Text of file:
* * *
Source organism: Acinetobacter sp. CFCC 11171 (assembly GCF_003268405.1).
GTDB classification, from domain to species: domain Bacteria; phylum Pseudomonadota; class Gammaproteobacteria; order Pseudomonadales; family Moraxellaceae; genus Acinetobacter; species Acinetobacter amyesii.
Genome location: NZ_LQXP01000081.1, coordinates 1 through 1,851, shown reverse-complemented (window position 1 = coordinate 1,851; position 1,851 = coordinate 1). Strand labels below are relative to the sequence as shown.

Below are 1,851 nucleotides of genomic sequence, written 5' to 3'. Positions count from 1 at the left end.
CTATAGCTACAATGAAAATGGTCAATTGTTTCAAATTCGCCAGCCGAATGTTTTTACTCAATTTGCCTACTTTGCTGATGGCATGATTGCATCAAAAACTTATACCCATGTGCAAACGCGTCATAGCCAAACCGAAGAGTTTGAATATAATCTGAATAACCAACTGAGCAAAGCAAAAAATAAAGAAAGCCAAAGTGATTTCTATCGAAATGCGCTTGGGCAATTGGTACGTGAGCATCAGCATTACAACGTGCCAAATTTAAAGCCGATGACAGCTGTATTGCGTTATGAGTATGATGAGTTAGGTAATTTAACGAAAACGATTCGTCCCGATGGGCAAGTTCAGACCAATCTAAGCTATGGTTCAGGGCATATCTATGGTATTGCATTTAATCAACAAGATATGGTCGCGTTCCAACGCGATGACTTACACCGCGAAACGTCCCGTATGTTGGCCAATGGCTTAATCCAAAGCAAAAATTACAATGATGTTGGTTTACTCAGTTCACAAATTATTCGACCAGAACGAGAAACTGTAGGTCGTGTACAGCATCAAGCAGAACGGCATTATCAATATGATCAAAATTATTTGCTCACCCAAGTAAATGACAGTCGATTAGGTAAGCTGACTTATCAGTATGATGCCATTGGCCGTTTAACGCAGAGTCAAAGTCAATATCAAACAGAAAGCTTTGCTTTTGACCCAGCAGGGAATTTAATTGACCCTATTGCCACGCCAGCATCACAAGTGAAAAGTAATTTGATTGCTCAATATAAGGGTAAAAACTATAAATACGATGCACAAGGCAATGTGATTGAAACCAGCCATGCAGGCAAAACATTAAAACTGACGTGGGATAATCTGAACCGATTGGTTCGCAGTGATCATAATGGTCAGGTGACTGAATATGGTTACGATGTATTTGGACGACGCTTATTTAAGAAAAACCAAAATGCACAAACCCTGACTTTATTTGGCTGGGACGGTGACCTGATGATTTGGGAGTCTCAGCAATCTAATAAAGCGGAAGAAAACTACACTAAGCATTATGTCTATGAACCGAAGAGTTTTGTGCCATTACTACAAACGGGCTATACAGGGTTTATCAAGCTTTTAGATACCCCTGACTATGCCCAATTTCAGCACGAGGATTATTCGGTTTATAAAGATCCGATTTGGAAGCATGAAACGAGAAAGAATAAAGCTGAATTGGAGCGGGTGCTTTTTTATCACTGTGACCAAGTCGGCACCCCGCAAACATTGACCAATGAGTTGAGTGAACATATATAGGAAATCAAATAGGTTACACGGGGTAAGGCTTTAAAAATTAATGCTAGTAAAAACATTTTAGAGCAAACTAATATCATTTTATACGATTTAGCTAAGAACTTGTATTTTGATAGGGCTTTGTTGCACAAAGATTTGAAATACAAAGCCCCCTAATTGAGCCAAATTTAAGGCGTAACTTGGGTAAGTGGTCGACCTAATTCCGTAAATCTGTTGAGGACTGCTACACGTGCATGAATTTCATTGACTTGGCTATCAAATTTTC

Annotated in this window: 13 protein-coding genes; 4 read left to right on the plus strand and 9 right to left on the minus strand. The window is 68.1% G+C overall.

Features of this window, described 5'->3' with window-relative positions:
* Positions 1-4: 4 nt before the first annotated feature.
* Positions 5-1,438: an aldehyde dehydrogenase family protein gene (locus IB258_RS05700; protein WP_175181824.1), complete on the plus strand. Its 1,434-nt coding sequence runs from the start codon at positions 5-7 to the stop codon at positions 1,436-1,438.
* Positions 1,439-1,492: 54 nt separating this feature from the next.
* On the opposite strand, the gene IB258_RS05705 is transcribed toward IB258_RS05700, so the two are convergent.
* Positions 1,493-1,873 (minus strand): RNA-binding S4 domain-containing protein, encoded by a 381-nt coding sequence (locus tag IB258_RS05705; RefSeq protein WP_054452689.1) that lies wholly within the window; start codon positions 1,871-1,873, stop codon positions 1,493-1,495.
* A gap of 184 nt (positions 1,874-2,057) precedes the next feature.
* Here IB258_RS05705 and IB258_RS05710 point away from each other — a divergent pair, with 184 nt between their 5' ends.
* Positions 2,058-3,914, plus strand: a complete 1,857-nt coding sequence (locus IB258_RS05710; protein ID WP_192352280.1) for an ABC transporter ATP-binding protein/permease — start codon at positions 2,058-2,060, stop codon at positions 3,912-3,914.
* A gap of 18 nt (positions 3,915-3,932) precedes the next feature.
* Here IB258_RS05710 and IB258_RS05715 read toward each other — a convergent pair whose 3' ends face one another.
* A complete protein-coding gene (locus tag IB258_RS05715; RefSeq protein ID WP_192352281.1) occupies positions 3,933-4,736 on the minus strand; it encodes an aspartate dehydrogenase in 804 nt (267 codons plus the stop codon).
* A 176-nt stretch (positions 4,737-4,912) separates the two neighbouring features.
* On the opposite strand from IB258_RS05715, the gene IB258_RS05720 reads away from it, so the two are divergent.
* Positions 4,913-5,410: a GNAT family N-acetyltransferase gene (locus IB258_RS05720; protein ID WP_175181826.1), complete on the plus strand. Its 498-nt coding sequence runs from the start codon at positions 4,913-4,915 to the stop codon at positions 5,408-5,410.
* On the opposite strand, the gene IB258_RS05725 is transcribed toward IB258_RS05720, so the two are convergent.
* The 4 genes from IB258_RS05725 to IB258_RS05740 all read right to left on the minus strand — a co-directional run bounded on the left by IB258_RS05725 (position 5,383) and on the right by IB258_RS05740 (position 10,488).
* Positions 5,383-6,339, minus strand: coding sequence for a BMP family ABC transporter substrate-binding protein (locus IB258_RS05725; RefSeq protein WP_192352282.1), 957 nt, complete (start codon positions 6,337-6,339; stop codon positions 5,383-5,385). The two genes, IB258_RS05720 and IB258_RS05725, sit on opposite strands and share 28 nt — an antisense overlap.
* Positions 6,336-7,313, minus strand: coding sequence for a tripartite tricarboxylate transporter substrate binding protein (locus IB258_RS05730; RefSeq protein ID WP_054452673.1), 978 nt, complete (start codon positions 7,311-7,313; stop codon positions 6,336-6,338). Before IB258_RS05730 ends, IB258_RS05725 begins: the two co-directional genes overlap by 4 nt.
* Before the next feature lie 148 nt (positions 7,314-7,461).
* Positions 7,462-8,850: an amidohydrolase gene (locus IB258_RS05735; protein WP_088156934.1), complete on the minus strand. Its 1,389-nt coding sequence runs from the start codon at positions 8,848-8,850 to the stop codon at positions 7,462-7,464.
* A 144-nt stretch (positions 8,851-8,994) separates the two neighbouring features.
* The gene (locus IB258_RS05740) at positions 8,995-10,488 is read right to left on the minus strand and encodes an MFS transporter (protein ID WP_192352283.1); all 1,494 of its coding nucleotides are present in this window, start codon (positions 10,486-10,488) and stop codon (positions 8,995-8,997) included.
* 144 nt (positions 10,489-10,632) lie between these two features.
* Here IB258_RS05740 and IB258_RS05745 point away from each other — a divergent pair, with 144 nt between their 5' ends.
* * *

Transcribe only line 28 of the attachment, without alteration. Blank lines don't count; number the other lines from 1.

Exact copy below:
* A 144-nt stretch (positions 8,851-8,994) separates the two neighbouring features.